When Nawab Wajid Ali Shah finally settled down in Metiabruz, he brought with him a cuisine which was then combined with local flavours. You see, the beauty of Nawabi cuisine lay not only with the flavours, but also with how it would benefit the king. It would be based more on the weather, the physical condition of the nawab, the local ingredients, and a few other conditions. Which is why the flavours of Metiabruz have always intrigued me, and my ventures there were mostly to eat my weight in meat.
We begin with an assortment of Kababs, starting with fish tikka butter masala which wasn’t too impressive, followed by paneer tikka, where the pieces of paneer were buttery and moist, with a heady fragrance of cloves and cinnamon, served with chunks of capsicum and tomato. We followed it up with a side of vegetable jhalfrezi, which was spicy and nice, but lacked something which I could not put my finger on.
The Chicken Reshmi kabab was predictable but tasty, but I was enamoured of the Mutton Tikia. Tender and succulent, with a hint of smoke wafting from it, this was my pick from the menu. I wished for a few pieces of parantha to wrap it up, not to mention, a few drops of lime juice.
The Mutton Biryani was what I had looked forward to, and it didn’t disappoint. This was a typical example of good Kolkata Biryani, redolent with the essence of rosewater and ittar, soft chunks of meat falling off the bone at the first touch, and perfectly cooked rice, each grain separate from the rest. The potatoes and the eggs would make anyone happy, and I might have taken a second (and perhaps a third) helping. It was served with a rich Pudina Ghol, which was spicy and minty, and was the perfect palate cleanser when one might get tired of the Biryani.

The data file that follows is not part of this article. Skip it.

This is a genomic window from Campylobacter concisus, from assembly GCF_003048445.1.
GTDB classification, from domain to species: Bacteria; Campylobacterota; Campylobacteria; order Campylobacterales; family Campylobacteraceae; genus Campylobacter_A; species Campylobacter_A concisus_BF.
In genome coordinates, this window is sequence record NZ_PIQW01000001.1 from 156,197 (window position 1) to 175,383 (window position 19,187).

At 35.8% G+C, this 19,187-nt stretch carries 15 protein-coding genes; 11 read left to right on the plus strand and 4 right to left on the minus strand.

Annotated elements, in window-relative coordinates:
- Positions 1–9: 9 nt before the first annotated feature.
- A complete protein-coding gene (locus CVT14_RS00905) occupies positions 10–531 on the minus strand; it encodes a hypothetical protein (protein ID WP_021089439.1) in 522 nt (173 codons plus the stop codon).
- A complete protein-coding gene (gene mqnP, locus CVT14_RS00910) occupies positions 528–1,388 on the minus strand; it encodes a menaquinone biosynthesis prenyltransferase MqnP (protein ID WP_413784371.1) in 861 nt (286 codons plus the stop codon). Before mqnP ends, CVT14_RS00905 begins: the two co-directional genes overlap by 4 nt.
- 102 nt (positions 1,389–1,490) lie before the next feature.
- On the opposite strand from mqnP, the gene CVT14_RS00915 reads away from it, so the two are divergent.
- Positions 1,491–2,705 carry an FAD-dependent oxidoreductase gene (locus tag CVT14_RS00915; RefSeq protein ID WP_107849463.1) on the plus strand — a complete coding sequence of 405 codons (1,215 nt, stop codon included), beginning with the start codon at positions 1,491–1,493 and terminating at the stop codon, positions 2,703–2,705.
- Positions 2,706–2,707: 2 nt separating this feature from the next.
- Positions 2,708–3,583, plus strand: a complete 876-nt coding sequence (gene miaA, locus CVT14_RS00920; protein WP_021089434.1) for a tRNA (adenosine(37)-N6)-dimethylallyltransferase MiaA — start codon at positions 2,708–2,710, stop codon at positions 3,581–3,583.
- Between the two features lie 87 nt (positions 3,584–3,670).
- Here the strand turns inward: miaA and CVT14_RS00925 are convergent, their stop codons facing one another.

I have always associated Chicken Chaap with a plate of oily goodness, where the oil forms a major part of the cooking process, keeping the meat moist during the cooking procedure. Here, the meat was spicy and cooked with very little oil, which sort of dried out the meat as well. It was accompanied with a side of Moglai Paratha, thin parathas which reminded me of the ones which are made at home, but these had a lovely flakiness which is something that I love.
Dessert contained an assortment of sweets, including the creamy Firni, the Sheera, where the hot, sweetened and thickened milk was added at the last moment to retain a bit of the texture of the mildly roasted vermicelli, and the Zarda pulao, which, like its name suggested, was redolent in saffron, the smell intoxicating to any saffron lover.
We also had a brief meeting with Chef Manzoor Alam, who had helped create this rather large compilation. He was born and brought up in Metiabruz, and had learned the art while working in his family business. Apart from the Chef, Mr. Shahenshah Mirza, one of the descendants of Nawab Wajid Ali Shah, was present for the event and we had a nice time interacting with him about the food served in his family. The Metiabruj Dawat is on between 16th to 23rd April, Dinner buffet only (7:30 pm to 11:45 pm) at INR 2250 + taxes with a glass of select premium beverage per person and INR 1950 + with a glass of soft beverage per guest.
Disclaimer: Poorna Banerjee was invited to the Metiabruj Dawat by the brand.